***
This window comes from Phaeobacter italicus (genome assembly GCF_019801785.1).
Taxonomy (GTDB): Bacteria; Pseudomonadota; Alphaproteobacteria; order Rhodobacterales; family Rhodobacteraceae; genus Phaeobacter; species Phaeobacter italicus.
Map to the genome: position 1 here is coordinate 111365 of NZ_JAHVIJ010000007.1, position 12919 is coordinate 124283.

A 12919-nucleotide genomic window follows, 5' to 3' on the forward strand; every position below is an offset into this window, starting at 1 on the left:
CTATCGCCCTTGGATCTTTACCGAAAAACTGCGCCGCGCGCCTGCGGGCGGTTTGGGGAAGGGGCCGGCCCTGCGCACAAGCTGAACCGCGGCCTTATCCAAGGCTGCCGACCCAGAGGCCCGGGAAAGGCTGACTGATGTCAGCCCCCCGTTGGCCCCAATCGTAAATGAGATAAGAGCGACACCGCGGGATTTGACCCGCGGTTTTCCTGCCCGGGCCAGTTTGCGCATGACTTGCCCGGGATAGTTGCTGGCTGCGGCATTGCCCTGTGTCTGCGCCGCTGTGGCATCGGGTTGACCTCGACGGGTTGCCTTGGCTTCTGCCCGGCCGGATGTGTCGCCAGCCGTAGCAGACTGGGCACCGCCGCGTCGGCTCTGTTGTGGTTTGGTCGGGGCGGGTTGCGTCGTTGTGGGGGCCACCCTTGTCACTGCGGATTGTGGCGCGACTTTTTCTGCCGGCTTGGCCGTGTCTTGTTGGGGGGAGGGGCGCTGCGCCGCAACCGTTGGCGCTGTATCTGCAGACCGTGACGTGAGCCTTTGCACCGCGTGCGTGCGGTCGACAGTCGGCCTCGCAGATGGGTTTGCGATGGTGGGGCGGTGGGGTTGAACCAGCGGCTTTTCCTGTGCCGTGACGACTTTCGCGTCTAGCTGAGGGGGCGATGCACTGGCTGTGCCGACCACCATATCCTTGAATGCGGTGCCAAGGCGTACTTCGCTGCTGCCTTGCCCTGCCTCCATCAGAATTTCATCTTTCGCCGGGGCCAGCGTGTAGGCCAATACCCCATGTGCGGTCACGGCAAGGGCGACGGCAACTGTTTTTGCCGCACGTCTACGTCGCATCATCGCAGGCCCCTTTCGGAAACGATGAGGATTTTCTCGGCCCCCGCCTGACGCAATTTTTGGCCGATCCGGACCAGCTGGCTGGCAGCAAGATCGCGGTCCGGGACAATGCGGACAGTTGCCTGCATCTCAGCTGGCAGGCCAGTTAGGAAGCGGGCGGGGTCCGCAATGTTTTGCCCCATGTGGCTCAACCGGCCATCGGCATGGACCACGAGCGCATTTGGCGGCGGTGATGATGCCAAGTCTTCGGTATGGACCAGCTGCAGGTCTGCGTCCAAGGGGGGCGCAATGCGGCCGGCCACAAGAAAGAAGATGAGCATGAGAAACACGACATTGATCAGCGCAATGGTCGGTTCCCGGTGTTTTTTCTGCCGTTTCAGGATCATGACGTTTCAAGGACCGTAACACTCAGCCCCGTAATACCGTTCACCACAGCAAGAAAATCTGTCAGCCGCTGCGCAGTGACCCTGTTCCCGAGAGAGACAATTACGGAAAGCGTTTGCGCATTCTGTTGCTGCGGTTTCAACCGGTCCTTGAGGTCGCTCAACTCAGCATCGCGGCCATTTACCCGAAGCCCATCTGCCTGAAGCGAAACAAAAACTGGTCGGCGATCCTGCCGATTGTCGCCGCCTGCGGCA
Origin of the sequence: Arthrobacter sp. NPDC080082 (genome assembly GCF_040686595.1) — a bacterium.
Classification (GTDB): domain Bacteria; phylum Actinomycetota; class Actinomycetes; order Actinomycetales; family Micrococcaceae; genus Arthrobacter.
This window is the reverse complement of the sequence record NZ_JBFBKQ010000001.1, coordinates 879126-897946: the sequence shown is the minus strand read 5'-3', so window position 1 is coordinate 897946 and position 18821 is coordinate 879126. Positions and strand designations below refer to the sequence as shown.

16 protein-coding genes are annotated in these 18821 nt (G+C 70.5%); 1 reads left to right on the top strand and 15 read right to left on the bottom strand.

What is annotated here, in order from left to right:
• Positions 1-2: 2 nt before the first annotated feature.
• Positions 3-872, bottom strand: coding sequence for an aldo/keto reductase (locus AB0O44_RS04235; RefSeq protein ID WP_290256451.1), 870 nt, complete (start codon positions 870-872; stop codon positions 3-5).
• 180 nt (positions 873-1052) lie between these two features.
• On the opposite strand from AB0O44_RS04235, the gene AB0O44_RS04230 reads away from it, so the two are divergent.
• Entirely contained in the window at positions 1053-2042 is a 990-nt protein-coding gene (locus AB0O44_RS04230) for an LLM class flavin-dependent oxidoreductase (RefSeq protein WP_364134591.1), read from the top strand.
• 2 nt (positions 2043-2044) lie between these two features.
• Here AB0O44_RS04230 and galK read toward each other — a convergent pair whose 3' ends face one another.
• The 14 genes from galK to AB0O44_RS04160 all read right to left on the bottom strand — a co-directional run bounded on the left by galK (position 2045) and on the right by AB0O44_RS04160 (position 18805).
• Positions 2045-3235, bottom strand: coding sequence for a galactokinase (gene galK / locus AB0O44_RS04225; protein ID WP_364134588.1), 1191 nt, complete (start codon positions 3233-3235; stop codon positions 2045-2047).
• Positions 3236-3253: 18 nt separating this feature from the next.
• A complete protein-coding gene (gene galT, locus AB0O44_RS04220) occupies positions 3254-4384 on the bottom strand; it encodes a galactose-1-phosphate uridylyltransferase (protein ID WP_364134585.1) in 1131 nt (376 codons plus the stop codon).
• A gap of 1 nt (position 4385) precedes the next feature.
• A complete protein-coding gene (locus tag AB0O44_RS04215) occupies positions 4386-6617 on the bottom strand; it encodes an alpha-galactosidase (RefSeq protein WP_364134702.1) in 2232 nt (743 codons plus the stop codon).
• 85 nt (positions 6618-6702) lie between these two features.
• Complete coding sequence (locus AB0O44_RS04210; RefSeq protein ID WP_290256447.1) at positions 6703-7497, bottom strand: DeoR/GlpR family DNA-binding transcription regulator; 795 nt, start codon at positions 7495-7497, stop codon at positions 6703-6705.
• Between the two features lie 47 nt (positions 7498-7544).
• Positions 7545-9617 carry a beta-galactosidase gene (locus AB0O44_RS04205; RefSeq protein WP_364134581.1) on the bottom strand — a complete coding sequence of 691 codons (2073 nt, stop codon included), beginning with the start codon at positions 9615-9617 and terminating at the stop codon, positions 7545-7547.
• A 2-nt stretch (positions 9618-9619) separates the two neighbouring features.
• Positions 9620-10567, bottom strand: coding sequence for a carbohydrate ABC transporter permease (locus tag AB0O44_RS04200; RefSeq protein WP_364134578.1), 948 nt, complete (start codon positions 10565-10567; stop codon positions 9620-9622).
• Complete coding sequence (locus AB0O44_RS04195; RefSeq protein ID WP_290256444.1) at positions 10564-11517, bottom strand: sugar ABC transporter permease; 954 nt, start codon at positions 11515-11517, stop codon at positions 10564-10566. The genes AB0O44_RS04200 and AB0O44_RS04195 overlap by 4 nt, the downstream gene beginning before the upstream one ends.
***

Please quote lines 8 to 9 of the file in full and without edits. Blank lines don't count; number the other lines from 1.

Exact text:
This window is the reverse complement of the sequence record NZ_JBFBKQ010000001.1, coordinates 879126-897946: the sequence shown is the minus strand read 5'-3', so window position 1 is coordinate 897946 and position 18821 is coordinate 879126. Positions and strand designations below refer to the sequence as shown.

16 protein-coding genes are annotated in these 18821 nt (G+C 70.5%); 1 reads left to right on the top strand and 15 read right to left on the bottom strand.